"Small 4to. 199pgs. Solidly bound in green felt boards which show some light rubbing and minor soiling. A tad bit of wear to corners. Film endpapers from Duchamp's study for Etant Donnes. Fold out display of same work. Fascinating subject, great copy.
Erwin Wurm is a sculptor who does not mold clay, chisel stone, or carve wood. Instead, he provides objects such as pullovers, brooms, and boxes to spectators who are then meant to do something with these objects. The resulting situations, in which a person pulls on a pullover, or balances a broom, or puts a box over her head, are grotesque, unstable, and very temporary, and all that remains of them afterwards are photographs and videos of their short life. In dynamic works such as these, which Wurm collectively titles "One Minute Sculptures," the very concept of sculpture is challenged and expanded, continuing a line of inquiry begun with Marcel Duchamp's ready-mades and furthered by Bruce Nauman and Gilbert & George's performative sculpture works. Wurm is similarly concerned with reinvigorating the static, unchanging art object by introducing ideas of process, action, and the living body, but he adds an element of time to the mixture, insisting on spontaneity, brevity, and endless permutations. Fat Survival provides a broad survey of Wurm's oeuvre from the early 1990s to the present.
This magnificent volume by Pulitzer-Prize-winner Frank is the first devoted to the Spanish-born Vicente, one of the few surviving first-generation members of the New York School of Abstract Expressionists. Painting, collage, and drawing from a half-century of constant evolution. Over-size plates capture the luminosity and serenity of his rich palette and elegant compositions.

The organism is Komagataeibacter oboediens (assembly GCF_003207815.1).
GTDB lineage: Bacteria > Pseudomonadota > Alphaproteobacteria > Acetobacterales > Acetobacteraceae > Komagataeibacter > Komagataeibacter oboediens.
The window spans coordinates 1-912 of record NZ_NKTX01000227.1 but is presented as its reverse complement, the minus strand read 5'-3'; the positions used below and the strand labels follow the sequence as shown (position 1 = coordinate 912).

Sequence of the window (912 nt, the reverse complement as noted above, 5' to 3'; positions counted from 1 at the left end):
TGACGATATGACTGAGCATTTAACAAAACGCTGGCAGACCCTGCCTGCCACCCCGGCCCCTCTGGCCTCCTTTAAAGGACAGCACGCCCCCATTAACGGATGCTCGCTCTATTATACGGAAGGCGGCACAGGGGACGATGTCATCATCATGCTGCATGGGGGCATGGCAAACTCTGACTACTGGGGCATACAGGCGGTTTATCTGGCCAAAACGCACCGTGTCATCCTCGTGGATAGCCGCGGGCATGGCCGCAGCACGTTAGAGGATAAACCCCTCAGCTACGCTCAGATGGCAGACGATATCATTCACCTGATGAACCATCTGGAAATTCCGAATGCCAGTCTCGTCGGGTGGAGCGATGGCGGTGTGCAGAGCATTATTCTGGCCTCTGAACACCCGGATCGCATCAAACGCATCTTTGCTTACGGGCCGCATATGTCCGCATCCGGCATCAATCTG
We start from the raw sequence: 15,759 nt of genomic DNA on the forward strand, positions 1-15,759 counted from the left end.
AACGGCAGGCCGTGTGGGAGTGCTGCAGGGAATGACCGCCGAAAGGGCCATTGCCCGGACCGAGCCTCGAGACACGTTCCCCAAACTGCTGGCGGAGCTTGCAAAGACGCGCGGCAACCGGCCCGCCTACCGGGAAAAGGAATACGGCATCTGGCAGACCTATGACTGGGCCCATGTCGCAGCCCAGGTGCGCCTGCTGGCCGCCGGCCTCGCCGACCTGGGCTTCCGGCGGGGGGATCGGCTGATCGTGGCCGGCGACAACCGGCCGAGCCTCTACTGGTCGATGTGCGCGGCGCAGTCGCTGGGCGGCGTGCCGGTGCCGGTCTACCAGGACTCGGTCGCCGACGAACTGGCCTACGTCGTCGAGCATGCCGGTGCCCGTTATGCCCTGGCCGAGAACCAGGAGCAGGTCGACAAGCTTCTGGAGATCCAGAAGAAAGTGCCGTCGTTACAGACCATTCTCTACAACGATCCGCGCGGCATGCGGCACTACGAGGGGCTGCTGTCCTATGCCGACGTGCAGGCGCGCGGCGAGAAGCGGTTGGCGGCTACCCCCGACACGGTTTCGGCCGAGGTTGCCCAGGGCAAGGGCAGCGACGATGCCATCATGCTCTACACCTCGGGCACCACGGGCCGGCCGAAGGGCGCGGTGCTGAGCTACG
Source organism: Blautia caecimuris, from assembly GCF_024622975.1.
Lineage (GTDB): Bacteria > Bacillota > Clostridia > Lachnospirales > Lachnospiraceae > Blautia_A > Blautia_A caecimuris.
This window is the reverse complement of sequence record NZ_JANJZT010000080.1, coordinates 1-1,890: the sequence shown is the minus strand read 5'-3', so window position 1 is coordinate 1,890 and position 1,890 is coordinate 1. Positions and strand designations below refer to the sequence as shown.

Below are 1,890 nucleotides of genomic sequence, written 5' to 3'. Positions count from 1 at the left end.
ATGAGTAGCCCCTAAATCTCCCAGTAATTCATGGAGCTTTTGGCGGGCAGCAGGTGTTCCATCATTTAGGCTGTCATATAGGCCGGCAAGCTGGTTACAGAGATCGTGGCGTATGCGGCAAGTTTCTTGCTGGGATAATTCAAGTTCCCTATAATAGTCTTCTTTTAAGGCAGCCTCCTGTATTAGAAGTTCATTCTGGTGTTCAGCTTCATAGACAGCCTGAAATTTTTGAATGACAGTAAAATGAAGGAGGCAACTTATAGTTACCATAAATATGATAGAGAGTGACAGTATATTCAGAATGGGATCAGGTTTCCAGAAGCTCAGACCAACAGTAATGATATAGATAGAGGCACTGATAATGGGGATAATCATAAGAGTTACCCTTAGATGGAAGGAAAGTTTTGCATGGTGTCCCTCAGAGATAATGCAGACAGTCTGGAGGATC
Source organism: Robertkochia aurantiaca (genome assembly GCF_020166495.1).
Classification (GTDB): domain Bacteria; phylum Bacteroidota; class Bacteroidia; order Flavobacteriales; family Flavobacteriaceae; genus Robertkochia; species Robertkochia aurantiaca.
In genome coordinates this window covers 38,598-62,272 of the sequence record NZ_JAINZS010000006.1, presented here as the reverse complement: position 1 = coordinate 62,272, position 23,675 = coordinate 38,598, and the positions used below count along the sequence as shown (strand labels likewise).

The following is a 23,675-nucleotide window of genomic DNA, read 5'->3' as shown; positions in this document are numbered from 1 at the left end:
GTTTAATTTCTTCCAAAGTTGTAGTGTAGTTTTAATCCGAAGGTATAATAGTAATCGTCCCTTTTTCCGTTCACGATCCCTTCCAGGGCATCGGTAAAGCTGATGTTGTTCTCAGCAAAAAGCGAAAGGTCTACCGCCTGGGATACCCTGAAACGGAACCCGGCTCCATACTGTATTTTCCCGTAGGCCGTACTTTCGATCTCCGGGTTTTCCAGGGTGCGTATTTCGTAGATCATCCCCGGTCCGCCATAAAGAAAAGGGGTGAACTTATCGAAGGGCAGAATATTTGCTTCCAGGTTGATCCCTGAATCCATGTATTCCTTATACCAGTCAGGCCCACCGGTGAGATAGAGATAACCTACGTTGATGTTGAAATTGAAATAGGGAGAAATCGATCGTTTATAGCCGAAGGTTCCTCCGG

Paquier, an independently operating Viennese porcelain factory, was established in 1718, only eight years after Meissen. Although its heyday was brief, lasting only twenty-five years, Du Paquier produced porcelain of great beauty, notable for an enchantingly graceful style and consummate sophistication of execution. In three sumptuously illustrated volumes, scholars of international standing present the distinctive style and the exciting history of Du Paquier porcelain in the context of Baroque Vienna. The first comprehensive publication on this important porcelain factory, this work has been made possible through a five-year research programme conducted by the Melinda and Paul Sullivan Foundation for the Decorative Arts. The objects shown, many of them for the first time here, are in major public and private collections. The first volume deals with the historical and stylistic background of Du Paquier porcelain: art and architecture in early eighteenth-century Baroque Vienna; furthermore, the history of the porcelain factory, its style and its manifold sources of inspiration as well as Du Paquier's relationship to Meissen and the role played at Du Paquier by independent porcelain painters and decorators. The second volume places this Viennese porcelain in its cultural context, providing broad-ranging information on court banquet ceremony as well as private pleasures such as drinking and festive dining. Objects used in aristocratic circles are shown along with choice presents of state made to the Ottoman and Russian courts. In addition, this volume contains a new study on the Dubsky Room, the only room still in existence devoted to Du Paquier porcelain. The contents of the third volume include an annotated catalogue comprising approximately 500 objects, scholarly analysis and a chapter on the history of collecting Du Paquier porcelain, an inventory of the Dubsky Room, a bilingual glossary of terms and a complete bibliography. An enclosed CD-ROM contains transcriptions of original documents that have played an important role in the history of the Du Paquier porcelain factory.